Oral contraceptive pills are currently one of the most commonly used birth control methods. Apart from preventing unplanned pregnancy, they have other benefits, which is why many people rely on them. However, if you’ve ever taken any form of hormonal contraception, you probably know that taking hormonal birth control while smoking cigarettes leads to an increased risk for some serious cardiovascular issues.
Therefore, knowing this, it’s important to discuss whether smoking weed poses the same health risks. We’ve already discussed the similarities and differences between smoking cigarettes and smoking weed and their effects on the body, but does smoking weed affects taking birth control pills?
In this article, we’ll talk about whether smoking marijuana can be just as risky as smoking cigarettes while on the pill, and whether you should continue smoking weed.
How Do Birth Control Pills Work?
Contraceptive pills are used for more purposes than just birth control as they can also help with severe menstrual cramps, heavy or irregular periods, and hormonal acne, among others. But before we get into the specifics, it’s important to learn exactly how they work.
Birth control pills work in two ways. One, they prevent ovulation by suppressing the release of estrogen and progesterone, the natural hormones that the body produces around ovulation. And two, they thicken the cervical mucus which makes it difficult for sperm to reach the uterus and fertilize an egg.
The pills contain synthetic hormones that are meant to keep the estrogen levels in the body balanced. Normally, the estrogen levels are the highest mid-cycle which triggers the release of an egg from the ovary. If the estrogen levels are kept in check and there is no rise, ovulation will not occur.
Types of Contraceptive Pills and Safety
There are two types of birth control pills – one contains synthetic forms of both estrogen and progesterone (called progestin) and the other contains only progestin.
Contraceptive pills are considered generally safe to take, but they can cause some side effects in some women, such as breakthrough bleeding (bleeding between periods or spotting), headaches, sore breasts, and mood swings.
There is also a small risk of developing blood clots, which increases with age, weight, genetic background, and smoking, and this is what we’re going to discuss today.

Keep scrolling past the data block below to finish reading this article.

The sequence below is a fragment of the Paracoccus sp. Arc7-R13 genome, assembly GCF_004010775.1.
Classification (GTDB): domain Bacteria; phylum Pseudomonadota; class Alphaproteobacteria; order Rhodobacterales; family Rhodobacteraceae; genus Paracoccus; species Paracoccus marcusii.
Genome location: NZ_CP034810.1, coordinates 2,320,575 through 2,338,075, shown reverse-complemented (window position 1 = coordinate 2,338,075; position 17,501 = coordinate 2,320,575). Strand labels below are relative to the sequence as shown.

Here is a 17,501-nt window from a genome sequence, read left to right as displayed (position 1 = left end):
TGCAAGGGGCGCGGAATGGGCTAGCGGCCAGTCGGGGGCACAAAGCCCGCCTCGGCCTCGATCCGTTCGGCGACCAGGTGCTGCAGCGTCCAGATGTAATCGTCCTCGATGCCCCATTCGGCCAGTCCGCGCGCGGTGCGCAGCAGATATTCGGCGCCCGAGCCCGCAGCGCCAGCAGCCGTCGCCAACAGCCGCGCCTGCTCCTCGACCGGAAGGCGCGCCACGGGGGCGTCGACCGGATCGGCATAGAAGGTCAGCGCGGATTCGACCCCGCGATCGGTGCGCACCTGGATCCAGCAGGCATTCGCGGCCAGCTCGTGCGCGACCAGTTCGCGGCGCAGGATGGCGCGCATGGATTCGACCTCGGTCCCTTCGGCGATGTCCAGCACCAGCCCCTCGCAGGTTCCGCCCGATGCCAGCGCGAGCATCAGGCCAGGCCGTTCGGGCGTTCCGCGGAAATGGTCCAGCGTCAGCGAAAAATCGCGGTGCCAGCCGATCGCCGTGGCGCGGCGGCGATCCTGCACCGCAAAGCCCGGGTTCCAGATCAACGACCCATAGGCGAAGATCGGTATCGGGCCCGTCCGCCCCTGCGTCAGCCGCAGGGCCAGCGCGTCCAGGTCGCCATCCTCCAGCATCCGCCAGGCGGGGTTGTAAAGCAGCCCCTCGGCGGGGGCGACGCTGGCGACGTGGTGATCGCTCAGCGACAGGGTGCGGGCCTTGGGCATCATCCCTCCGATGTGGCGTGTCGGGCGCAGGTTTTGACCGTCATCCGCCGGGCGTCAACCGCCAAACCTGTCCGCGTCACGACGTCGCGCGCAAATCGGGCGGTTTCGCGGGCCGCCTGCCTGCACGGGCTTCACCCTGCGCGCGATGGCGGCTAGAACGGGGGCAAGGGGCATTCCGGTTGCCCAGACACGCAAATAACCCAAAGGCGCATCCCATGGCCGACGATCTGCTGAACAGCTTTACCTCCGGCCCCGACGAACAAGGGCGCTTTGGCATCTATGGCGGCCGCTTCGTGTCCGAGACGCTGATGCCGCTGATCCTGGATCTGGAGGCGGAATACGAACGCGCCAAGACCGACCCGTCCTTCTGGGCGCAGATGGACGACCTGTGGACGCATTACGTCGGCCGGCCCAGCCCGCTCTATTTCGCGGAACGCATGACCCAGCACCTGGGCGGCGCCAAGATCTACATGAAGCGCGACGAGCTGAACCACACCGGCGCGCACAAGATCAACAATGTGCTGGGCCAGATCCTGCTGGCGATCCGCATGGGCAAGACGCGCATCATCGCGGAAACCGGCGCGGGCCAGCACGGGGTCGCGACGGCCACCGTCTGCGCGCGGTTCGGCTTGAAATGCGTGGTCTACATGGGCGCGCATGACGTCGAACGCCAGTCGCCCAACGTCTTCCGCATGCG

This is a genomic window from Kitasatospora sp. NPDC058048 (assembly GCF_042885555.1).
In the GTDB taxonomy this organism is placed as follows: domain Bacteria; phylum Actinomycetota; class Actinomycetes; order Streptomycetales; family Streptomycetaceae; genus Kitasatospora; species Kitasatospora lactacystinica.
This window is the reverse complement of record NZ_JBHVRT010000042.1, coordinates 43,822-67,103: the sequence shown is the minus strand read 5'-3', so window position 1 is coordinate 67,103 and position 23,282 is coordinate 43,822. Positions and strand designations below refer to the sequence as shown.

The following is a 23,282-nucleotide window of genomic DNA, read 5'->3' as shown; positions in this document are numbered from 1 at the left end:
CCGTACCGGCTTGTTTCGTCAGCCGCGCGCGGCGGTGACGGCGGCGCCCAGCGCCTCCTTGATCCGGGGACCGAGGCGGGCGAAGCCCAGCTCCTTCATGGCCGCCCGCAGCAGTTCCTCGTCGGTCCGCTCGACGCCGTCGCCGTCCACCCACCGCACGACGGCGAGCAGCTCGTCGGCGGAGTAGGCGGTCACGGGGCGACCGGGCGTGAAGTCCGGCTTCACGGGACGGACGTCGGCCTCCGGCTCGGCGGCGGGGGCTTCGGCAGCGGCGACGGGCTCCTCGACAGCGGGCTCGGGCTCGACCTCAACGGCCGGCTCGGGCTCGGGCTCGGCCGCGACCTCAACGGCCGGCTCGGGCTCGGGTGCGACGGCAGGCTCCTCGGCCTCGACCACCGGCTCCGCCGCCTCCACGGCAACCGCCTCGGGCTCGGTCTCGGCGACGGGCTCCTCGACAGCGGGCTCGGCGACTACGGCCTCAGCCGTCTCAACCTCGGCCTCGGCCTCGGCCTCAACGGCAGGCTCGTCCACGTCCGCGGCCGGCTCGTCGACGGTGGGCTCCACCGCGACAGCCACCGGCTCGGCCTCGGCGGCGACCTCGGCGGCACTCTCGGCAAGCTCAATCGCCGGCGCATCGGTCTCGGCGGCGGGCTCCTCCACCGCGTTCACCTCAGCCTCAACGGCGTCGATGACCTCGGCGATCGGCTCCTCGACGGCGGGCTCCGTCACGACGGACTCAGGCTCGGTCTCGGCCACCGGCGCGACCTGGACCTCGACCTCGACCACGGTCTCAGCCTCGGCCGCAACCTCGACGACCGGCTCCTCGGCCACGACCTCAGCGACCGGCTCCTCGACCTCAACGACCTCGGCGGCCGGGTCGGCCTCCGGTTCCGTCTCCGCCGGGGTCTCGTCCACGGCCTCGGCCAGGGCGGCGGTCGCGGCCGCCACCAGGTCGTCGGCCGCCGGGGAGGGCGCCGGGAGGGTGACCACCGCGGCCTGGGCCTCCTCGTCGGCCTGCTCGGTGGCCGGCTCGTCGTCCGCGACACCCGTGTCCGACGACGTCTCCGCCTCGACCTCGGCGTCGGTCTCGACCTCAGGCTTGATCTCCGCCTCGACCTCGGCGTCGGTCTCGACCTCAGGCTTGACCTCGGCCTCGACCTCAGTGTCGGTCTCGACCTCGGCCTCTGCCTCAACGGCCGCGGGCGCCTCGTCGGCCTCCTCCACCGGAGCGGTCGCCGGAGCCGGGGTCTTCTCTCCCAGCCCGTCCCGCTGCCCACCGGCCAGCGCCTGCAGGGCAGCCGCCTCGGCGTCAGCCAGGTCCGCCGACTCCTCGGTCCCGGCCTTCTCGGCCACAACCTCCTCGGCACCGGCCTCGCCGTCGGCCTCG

Smoking Cigarettes While on Hormonal Birth Control Is a Well-Known Health Risk
Like we said, one of the side effects of birth control pills is the risk of developing blood clots. This risk is considered to be low as according to the American College of Obstetricians and Gynecologists, 10 out of 10000 people who have been taking contraceptive pills for a year will develop a blood clot. This risk is still lower than developing a blood clot during pregnancy or after giving birth.
However, it’s important to note that the risk increases if you have a family history of blood clots, are overweight, have high blood pressure, or if you’re a smoker.
With that being said, even though the risk of blood clots from birth control pills is minimal in itself, it raises significantly when you’re a tobacco smoker. Smoking is already a well-known risk factor for developing various cardiovascular problems, and when combined with hormonal contraception, it can cause serious health issues.
How Nicotine and Birth Control Pills React
On the one hand, the estrogen in the pills has a procoagulant effect, which means that it promotes blood coagulation, or in other words, makes your blood slightly thicker than it normally is.
And on the other hand, the nicotine in tobacco constricts the blood vessels, making it harder for the blood to flow freely, which, in turn, forces the heart to pump harder, which puts a strain on the whole cardiovascular system. On the whole, this combination leads to a significantly higher risk of developing blood clots.
Blood clots are dangerous because they can lead to serious cardiovascular events, such as deep-vein thrombosis, pulmonary embolism, a stroke, or a heart attack. People with a family history of blood clots should be especially careful if they’re smokers and on birth control.